"would" is used properly here, as a past-tense form of "will". (i.e., if this sentence were translated into the present tense, it would read "...that changes ... will have")

(c) is ridiculously wordy; there's no way you should give this choice any serious consideration. if you don't realize pretty quickly that this choice is wrong, you should go back and read through a bunch of correct OG answers, trying to internalize the sights and sounds (the "vibe") of the correct answers.

(d) "changes in working conditions' effects" is at best awkward and vague, and at worst ambiguous: the intended meaning is the effects of the changes, but this sentence seems to indicated the effects of the conditions themselves. in other words, a literal reading of this sentence seems to indicate that the conditions themselves haven't changed - only their effects have. that's not the intended meaning of the original.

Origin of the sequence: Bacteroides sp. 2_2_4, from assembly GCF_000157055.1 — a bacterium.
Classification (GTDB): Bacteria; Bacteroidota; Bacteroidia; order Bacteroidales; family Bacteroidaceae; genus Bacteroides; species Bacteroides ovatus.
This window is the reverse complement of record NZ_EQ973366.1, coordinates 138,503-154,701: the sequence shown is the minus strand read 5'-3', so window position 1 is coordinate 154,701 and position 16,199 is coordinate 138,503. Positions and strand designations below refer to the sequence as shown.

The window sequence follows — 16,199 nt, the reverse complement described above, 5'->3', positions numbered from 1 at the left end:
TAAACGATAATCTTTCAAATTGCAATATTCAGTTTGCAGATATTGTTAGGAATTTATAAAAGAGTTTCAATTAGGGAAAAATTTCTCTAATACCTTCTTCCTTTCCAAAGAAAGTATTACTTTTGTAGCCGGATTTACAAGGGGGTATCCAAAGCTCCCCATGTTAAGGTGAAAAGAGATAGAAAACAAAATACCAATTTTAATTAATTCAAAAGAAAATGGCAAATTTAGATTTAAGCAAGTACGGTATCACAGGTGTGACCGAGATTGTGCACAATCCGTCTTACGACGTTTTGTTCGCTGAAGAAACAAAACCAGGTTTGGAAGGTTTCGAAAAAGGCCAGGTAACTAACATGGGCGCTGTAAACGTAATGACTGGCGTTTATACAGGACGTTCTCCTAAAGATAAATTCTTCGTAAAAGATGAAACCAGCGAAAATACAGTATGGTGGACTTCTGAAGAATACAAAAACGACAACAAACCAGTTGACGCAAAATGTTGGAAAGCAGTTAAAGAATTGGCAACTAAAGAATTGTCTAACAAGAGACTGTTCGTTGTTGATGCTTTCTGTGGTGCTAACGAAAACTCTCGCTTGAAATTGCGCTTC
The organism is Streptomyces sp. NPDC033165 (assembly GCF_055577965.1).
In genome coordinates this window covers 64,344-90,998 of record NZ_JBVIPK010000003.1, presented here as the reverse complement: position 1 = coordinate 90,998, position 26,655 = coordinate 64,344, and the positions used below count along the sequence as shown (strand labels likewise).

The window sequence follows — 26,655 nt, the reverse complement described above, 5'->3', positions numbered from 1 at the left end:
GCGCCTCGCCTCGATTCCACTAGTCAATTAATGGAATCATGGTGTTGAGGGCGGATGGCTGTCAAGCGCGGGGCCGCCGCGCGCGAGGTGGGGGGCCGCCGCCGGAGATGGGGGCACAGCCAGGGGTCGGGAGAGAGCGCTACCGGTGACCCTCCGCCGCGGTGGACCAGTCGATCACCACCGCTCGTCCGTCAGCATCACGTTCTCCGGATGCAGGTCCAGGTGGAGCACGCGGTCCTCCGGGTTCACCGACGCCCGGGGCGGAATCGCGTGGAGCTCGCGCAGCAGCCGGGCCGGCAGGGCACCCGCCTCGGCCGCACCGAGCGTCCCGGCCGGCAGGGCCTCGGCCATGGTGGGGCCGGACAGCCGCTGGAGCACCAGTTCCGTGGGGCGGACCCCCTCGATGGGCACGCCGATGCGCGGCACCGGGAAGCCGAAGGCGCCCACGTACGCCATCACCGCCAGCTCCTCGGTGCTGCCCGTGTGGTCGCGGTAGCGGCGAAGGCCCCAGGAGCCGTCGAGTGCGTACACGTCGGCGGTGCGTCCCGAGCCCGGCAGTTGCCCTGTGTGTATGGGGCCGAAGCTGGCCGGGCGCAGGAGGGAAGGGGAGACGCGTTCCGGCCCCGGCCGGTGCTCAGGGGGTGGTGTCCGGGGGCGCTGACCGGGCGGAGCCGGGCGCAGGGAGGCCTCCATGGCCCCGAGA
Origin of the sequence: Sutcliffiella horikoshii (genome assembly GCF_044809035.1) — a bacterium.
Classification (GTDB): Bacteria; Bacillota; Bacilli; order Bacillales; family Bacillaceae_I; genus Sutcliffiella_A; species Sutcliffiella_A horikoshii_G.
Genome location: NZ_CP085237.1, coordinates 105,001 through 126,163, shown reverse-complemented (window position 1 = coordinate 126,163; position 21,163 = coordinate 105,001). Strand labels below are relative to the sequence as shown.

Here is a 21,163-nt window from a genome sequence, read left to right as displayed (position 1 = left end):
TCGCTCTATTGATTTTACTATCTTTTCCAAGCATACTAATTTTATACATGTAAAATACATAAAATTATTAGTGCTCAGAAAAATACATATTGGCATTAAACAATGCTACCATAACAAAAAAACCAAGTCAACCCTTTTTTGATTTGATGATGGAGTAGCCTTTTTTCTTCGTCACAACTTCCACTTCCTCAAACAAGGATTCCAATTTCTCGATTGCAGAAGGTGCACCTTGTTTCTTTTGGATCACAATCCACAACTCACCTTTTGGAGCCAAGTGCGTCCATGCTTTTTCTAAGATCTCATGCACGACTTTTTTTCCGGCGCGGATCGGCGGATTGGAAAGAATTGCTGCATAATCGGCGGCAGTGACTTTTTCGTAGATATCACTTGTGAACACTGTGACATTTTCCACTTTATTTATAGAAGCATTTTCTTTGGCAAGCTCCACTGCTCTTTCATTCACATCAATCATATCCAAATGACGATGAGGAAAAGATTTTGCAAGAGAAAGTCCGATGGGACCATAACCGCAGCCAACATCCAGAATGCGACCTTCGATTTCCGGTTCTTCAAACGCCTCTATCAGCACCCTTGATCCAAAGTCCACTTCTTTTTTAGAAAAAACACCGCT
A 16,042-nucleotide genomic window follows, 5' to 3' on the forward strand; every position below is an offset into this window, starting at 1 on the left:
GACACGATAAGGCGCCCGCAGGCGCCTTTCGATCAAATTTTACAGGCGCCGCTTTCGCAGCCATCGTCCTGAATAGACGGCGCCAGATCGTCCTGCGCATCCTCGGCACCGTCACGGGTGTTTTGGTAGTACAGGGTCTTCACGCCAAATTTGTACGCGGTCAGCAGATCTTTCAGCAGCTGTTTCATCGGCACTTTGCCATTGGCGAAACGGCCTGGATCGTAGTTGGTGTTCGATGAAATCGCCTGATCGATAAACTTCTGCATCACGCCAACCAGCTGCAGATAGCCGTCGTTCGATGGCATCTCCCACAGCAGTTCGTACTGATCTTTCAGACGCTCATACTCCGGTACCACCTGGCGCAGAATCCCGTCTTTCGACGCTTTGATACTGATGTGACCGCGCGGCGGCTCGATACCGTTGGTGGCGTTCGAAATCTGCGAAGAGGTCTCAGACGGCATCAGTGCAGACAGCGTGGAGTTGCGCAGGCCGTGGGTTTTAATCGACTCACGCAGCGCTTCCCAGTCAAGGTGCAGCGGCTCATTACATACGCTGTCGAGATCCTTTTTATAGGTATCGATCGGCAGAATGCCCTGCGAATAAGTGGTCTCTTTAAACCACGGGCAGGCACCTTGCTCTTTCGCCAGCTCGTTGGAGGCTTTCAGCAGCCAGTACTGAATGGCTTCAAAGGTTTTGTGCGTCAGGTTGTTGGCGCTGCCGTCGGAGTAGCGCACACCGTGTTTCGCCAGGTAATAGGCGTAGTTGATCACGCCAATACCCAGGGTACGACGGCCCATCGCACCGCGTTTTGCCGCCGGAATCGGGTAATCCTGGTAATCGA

(e) "what the effects" is ungrammatical.
also, in constructions of this sort, "what" is generally redundant / unnecessary; it's better merely to say "to investigate X" rather than to say "to investigate what X is" (or other such wordy construction).
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Re: In the mid-1920’s the Hawthorne Works of the Western Electric Company  [#permalink]

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New post 10 Feb 2014, 04:15
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First look: verb form, redundacy, logical sequence of events

(A) that would investigate changes in working conditions as to their effects on workers’ performance Wrong - "as to" is imprecise; "their" doesn't have a proper referent or the sentence is illogical (changes in working conditions as to working conditions' effects on workers' performance